ATLANTA — If you are heading back to work or school on Monday after spring break, make sure you give yourself enough time to deal with traffic on the roads.
Two years after the COVID-19 pandemic kept people home instead of out working, shopping and socializing, the Georgia Department of Transportation says traffic on our highways and interstates is now mostly back to normal.
Natalie Dale with the Georgia Department of Transportation watches patterns on Georgia interstates and highways very closely and has been zeroing in on traffic volume since the pandemic began.
“What our data shows is that freight was for the most part, largely unaffected. There may have been a small blip there, but commuter traffic was,” Dale said. “It felt like traffic shut down.”
Commuter traffic, or the number of cars going back and forth from home to work, significantly dropped at the start of the pandemic.
Dale said that two years in, the number of people on the road is normal. What’s different is when people are on the road.
“In the mornings, we have a longer a.m. commute time,” Dale said.
She said that is because companies who were forced to work remotely for so long now know that employees will still be productive when they are allowed to determine their own start times.
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“Small businesses, large businesses have really seen that they can give their employees that flexibility,” Dale said.
Channel 2′s Lori Wilson spoke with drivers who said they are monitoring traffic closely too.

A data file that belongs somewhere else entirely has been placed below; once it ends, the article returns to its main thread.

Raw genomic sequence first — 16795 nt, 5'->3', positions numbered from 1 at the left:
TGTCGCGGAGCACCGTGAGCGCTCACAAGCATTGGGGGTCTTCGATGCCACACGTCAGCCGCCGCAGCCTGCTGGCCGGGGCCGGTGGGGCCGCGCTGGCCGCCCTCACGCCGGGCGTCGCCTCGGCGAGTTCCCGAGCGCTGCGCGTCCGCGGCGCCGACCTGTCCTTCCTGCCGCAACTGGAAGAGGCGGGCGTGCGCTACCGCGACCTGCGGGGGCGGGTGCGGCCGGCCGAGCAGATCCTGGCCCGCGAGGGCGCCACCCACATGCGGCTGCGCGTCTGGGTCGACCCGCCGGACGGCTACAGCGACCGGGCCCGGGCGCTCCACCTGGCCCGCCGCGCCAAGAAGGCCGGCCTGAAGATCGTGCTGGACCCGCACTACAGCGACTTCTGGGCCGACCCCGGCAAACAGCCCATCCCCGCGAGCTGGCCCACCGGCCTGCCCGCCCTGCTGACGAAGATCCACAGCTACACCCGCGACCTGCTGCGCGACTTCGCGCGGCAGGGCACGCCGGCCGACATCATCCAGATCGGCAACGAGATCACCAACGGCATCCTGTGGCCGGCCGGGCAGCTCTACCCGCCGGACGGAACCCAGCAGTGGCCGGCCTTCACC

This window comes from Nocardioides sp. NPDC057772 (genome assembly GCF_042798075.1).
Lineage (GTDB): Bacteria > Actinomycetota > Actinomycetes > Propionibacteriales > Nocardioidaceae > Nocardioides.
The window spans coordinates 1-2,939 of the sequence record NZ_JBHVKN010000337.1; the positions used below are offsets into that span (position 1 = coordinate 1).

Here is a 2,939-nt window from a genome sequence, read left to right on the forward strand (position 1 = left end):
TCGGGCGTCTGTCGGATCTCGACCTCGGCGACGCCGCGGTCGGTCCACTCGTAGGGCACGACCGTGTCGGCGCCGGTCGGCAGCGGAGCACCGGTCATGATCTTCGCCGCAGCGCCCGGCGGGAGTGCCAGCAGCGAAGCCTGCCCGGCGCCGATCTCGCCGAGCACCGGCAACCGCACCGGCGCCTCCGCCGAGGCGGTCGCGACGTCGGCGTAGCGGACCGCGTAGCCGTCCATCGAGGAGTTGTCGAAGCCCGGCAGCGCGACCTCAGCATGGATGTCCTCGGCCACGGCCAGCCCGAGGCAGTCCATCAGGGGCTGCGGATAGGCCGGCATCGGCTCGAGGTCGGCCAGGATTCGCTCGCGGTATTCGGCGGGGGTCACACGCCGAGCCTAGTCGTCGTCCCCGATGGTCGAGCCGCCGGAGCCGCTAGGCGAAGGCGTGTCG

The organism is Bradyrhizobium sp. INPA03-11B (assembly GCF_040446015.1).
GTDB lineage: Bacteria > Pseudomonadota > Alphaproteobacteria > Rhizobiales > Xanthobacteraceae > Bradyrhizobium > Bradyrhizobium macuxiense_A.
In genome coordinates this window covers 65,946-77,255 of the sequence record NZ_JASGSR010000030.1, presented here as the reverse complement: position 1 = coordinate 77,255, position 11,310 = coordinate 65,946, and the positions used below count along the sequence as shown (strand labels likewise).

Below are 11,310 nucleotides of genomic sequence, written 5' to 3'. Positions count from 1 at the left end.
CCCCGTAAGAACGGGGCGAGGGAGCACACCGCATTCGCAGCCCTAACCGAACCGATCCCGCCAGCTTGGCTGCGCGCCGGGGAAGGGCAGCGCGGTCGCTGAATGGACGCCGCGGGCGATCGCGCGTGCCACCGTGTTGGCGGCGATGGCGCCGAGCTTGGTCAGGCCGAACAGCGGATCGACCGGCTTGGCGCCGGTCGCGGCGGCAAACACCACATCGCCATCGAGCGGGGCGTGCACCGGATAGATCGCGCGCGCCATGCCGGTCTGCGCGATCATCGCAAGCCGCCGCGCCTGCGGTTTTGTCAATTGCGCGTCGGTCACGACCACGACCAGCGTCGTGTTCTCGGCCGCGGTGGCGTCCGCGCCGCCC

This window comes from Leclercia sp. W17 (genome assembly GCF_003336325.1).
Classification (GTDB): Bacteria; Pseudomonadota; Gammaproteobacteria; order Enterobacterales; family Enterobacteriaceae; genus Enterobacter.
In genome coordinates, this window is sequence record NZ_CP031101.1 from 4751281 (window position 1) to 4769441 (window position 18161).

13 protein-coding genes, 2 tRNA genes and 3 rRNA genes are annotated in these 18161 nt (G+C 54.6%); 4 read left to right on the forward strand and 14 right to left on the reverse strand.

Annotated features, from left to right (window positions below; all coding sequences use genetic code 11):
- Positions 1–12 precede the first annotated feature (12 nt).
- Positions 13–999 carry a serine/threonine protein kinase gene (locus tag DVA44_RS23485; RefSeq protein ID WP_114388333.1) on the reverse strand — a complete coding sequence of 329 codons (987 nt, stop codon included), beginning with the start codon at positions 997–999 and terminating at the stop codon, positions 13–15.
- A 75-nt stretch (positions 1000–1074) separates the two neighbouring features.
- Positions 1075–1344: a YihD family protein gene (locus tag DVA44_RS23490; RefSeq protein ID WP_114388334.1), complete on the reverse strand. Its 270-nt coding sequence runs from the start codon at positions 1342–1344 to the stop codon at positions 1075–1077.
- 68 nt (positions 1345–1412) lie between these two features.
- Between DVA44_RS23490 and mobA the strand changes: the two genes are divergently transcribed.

“I’ve noticed more accidents and more crashes. So it seems to be running fine and then all of the sudden you will hit a big backup,” driver Joanna McInnis said.
“In my opinion, it might be worse than it was before the pandemic. But yeah, it’s definitely back to normal,” driver Nas Farrow said.
Dale said what hasn’t changed since the pandemic began is the evening commute. It is still solidly from 4-7 p.m. But Dale said that isn’t all bad.
“Congestion on the road, it means people are working, it means freight is moving, it means things are happening. And for a while there, I think we might have taken that for granted,” Dale said.
While Dale said people should expect traffic to be heavy as usual as they head back to work or school after spring break, she said the real litmus test for Atlanta commuter traffic is still a few months away.
“I think when we’re really going to begin to see everyone recognize that we are back to Atlanta traffic is after the summer months when schools are back in, in sort of a typical way,” Dale said.
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